Unilever global chief marketing officer Keith Weed has unveiled #unstereotype, a global ambition for all of its brands, as well as the larger industry, to advance advertising away from stereotypical representations of gender.
The FMCG company is urging marketers around the world to step away from outdated portrayals, instead focusing on progressive representations in ads which increase consumer impact, leading to more discussion, making brands more relevant and better connected.
“Stereotyping in advertising is a prevalent issue for all genders,” said Unilever executive vice president of global marketing Aline Santos. “However, our research shows that the negative effects are most keenly felt when it comes to representations of females.”
With 40% of women in tests carried out with Millward Brown saying that they do not identify at all with the women they see in adverts, Santos continued that advertising could be a powerful force in leading positive cultural change.
“We believe it is our responsibility, alongside the industry, to be at the forefront of this change by positively portraying people as they truly are today – progressive ads will lead us to a progressive future for all.”
The surveys revealed that progressive advertising generates stronger engagement, talkability and delivers better branded impact, demonstrating that not only is there an important societal imperative for this change but a business imperative as well.
“It’s an important journey that we must go on if we want to ensure we are truly maximising the potential of our creative outputs for today’s audiences,” said Santos.
Unilever plans to focus on three key areas of role, personality and appearance.
Roles should more broadly represent aspirations and wider achievements beyond product-related responsibilities, personalities should be more authentic and three dimensional, while appearance should be presented as enjoyable and non-critical, creating a positive and creative interest in being whoever you want to be.
“The time is right for us as an industry to challenge and change how we portray gender in our advertising,” said Weed. “Our industry spends billions of dollars annually shaping perceptions and we have a responsibility to use this power in a positive manner. As Unilever we are at the start of a journey, and we are passionate about challenging the stereotypes that are pervasive.”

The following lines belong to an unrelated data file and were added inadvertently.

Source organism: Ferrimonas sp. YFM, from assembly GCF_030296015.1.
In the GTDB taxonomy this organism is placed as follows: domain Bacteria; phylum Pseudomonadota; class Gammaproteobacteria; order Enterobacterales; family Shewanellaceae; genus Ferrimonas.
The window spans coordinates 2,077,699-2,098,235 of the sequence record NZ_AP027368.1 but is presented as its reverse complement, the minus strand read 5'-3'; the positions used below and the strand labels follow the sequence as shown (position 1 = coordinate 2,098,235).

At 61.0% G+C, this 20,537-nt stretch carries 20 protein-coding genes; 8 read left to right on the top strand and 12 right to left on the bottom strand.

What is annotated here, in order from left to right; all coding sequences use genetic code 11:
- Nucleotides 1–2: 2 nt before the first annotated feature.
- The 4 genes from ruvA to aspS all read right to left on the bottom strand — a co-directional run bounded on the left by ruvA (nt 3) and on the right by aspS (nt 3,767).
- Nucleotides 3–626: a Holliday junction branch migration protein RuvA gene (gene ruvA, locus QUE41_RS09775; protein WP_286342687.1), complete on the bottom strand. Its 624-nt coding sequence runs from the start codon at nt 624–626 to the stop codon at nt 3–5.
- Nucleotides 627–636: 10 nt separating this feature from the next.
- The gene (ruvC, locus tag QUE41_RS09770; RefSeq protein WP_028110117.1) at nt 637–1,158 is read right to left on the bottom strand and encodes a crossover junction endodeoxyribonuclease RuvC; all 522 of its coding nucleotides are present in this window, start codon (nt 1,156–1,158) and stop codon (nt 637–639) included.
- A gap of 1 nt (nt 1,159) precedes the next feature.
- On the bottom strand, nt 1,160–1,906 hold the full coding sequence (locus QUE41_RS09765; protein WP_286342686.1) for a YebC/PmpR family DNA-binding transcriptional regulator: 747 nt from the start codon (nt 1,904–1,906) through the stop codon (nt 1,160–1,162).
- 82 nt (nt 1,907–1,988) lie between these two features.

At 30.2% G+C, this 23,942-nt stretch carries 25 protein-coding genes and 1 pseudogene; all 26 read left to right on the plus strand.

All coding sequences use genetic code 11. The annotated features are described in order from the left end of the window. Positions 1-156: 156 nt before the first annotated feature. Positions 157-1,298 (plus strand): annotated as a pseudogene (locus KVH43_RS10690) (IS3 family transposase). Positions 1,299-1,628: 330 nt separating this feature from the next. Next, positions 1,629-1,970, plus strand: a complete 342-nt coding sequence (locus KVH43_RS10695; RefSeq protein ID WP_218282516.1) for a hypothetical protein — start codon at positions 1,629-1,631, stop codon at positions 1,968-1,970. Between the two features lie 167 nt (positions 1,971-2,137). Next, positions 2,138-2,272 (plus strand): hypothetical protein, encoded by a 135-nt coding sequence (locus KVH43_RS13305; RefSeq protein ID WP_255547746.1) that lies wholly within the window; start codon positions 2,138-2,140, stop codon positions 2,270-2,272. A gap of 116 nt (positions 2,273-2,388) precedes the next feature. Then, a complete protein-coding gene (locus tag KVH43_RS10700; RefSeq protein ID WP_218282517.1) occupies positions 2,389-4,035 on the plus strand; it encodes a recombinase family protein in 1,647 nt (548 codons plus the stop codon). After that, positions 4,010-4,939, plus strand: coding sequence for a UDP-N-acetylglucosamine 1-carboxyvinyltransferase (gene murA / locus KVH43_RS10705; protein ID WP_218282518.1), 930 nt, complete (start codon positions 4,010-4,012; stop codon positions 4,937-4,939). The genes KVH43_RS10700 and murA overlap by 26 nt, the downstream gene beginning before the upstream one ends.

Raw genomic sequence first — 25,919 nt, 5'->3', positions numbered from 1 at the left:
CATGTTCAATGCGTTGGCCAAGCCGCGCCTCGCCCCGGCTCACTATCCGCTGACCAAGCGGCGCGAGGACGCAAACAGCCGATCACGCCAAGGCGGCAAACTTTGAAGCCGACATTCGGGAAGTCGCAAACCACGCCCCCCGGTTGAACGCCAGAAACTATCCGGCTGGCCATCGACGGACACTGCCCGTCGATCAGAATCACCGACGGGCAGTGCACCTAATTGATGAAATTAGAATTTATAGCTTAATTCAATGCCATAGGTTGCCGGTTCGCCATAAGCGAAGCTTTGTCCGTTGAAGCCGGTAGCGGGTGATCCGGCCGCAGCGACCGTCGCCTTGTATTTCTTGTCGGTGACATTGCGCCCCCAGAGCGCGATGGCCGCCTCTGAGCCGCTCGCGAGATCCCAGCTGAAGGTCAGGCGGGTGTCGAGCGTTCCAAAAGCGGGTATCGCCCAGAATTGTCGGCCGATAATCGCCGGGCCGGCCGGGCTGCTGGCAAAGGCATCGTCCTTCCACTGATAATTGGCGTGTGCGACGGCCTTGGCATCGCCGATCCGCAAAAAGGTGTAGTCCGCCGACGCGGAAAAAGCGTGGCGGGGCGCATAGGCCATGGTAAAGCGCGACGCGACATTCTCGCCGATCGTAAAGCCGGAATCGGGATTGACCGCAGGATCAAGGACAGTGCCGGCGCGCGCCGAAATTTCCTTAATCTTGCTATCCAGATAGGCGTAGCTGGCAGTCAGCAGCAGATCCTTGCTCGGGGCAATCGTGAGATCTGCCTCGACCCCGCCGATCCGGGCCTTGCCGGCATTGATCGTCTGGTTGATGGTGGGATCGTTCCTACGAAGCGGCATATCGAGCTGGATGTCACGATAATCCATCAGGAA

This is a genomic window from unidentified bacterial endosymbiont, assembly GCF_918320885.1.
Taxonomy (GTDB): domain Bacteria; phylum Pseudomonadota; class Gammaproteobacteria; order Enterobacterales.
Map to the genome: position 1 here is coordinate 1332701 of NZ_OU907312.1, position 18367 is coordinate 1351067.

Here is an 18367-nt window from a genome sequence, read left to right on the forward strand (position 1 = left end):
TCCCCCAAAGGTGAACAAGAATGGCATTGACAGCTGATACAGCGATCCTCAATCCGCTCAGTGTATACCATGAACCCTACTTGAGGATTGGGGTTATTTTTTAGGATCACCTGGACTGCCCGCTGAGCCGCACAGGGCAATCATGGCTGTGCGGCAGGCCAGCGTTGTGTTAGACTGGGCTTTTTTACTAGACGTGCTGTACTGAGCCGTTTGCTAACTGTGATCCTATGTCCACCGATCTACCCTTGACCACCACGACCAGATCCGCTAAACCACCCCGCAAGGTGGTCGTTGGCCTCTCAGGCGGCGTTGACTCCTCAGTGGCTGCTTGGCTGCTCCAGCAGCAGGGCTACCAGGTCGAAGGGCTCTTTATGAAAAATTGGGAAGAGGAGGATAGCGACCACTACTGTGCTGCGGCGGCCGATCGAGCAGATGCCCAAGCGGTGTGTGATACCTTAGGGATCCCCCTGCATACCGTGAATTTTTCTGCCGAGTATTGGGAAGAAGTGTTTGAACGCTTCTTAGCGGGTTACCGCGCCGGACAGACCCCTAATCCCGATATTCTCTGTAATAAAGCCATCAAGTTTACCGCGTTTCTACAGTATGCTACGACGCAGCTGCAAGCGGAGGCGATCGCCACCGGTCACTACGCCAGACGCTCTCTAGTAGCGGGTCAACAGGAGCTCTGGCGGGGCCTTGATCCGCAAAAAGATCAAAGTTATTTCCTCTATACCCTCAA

Several Unilever brands have already begun changing portrayals of gender, including Axe’s Find Your Magic campaign, along with work by Dove, Knorr, Lifebuoy and Brooke Bond Red Label’s transgender brand 6-Pack in India.
“With our Knorr brand, we recognised that traditional gender roles around food had started to blur and cooking had become much more inclusive and indeed on trend, like the Masterchef series,” said Santos.
“For Knorr to remain relevant, be inspirational and progressive, we knew we needed to change – niching our foodie conversation to specific gender roles seemed outdated, that’s why when we portray our consumers today you see divorced dads, groups of students and millennials, not just the traditional stereotyped perfect family with mum doing the cooking.”
Meanwhile, Lifebuoy has taken to portraying women as the voice of authority, the one who influences the family and leads change, which reflects the shift happening in markets like India.
“We used progressive personalities like a real doctor or a real life Bollywood mother who are known to stand for women’s rights and the cause of Help a Child Reach 5,” commented Santos. “We took casting seriously to counter advertising stereotypes.”
A recent Lifebuoy campaign features not only a female doctor, a role rarely depicted in Indian pop culture, but a pregnant, female doctor as the voice of authority. This change reflects shifts happening in markets like India with working mothers in high level roles; helping continue to drive an evolution by providing an aspirational opportunity for women.
“Geena and I are heartened by this significant and progressive move from Unilever,” commented Geena Davis Institute of Gender in Media chief executive officer Madeline Di Nonno. “Media is the only business industry when we can literally paint a picture of the world the way we want it to be. One 30-second spot can make a lifetime impression.
“Advertising as a storytelling medium is as important as the programming it is attached to. We believe advertising can take a lead position and ignite the advertising and content industries to jump on board and embrace this movement.”
Several of Unilever’s partner agencies including BBH, 72andSunny, JWT, DDB, MullenLowe and Ogilvy, have already confirmed that they will be adopting the new approach with many more likely to follow.
“We hope that #unstereotype inspires others in the industry to join us and commit to building brands in a way that puts advertising on the forefront of leading culture with progressive portrayals of everyone,” concluded Santos.
Check out our Daily Show with Santos and Landmrk co-founder Tom Nield here: